And check out the classroom. Does Junior’s learning style match the new teacher’s approach? Or the school’s philosophy? Maybe the child isn’t “a good fit” for the school.

Such theories have developed in part because of sketchy education research that doesn’t offer clear guidance. Student traits and teaching styles surely interact; so do personalities and at-home rules. The trouble is, no one can predict how.

Yet there are effective approaches to learning, at least for those who are motivated. In recent years, cognitive scientists have shown that a few simple techniques can reliably improve what matters most: how much a student learns from studying.

The findings can help anyone, from a fourth grader doing long division to a retiree taking on a new language. But they directly contradict much of the common wisdom about good study habits, and they have not caught on.

For instance, instead of sticking to one study location, simply alternating the room where a person studies improves retention. So does studying distinct but related skills or concepts in one sitting, rather than focusing intensely on Continue reading

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Awesome lectures: Science and Cooking

This may very well be the coolest thing Harvard has ever put on.  The course itself is open only to current undergrads — hey, wait, that’s you!  You can also attend the public lectures in Science Center B on Monday nights, for which you need to acquire free tickets, because it will be mobbed by every foodie within a 100 mile radius.

Now I know you may have never heard of Ferran Adrìa or Harold McGee, but you have to understand that these guys are the giants of the culinary world — bigger than Bono!  I kid thee not.  And besides, I can’t go, so you must.  Simple:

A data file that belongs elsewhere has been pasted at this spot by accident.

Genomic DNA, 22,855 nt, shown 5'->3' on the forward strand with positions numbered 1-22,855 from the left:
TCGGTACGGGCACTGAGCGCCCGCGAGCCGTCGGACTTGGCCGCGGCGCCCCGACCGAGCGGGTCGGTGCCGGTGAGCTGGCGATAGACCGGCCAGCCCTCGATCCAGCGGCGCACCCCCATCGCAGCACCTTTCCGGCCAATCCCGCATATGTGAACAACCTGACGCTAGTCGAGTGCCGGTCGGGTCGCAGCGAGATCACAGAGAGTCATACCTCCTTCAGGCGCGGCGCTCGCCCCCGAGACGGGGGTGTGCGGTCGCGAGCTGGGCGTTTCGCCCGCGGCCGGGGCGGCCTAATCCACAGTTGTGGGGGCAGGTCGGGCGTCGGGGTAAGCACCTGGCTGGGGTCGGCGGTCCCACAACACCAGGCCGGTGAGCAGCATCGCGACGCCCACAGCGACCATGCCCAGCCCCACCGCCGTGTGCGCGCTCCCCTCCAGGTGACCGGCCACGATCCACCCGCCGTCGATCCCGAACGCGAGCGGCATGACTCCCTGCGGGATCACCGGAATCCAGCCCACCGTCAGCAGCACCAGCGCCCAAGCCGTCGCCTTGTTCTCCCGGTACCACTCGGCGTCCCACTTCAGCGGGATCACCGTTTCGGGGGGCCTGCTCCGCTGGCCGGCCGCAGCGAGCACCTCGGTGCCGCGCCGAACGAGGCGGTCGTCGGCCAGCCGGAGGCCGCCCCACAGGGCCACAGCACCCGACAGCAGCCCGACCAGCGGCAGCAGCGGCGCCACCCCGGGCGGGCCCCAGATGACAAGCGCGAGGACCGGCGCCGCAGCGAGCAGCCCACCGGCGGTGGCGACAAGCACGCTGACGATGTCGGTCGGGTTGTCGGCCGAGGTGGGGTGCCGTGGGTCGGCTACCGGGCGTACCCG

Science and Cooking Public Lectures at Harvard

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The Tao of breaking up before college

I’d like to do a brief clarification of our most controversial and most proven piece of HUGS advice — namely, to end your hometown relationship before going to college (or “before you go, let go of your sig-o”).

We are not saying that your boyfriend or girlfriend is not the bomb.  We’re not saying there’s no such thing as true love.  We are saying that 100% of people who have a BF or GF from home eventually end up breaking up with that person while at Harvard.  In our 6 years of doing HUGS, there have been no exceptions to this.

What I like about Taoist philosophy is that it’s more descriptive than prescriptive.  It doesn’t have some kind of rigid ideology saying, “This is the way the world should be.”  Instead, it has a curious, observant approach to the world: “Ah, this seems to be the way the world works.”  Water flows downhill.  It’s easier to swim with the current than against it, to cut wood with the grain than against it.  What goes up comes down.  All things, good or bad, come to an end.

And so it is with high school relationships.  There are two possibilities: staying with your sweetheart, or breaking up.  If you stay, chances are that the pressures of distance, deprivation, local distraction in the form of hot new classmates and just plain horniness will precipitate a break.  Then you’ll have a potentially messy breakup, with accusations and recriminations flying across mobile phone lines, possible cheating, one or two hurt parties, many tears, and an emotional scar that will affect your next relationship.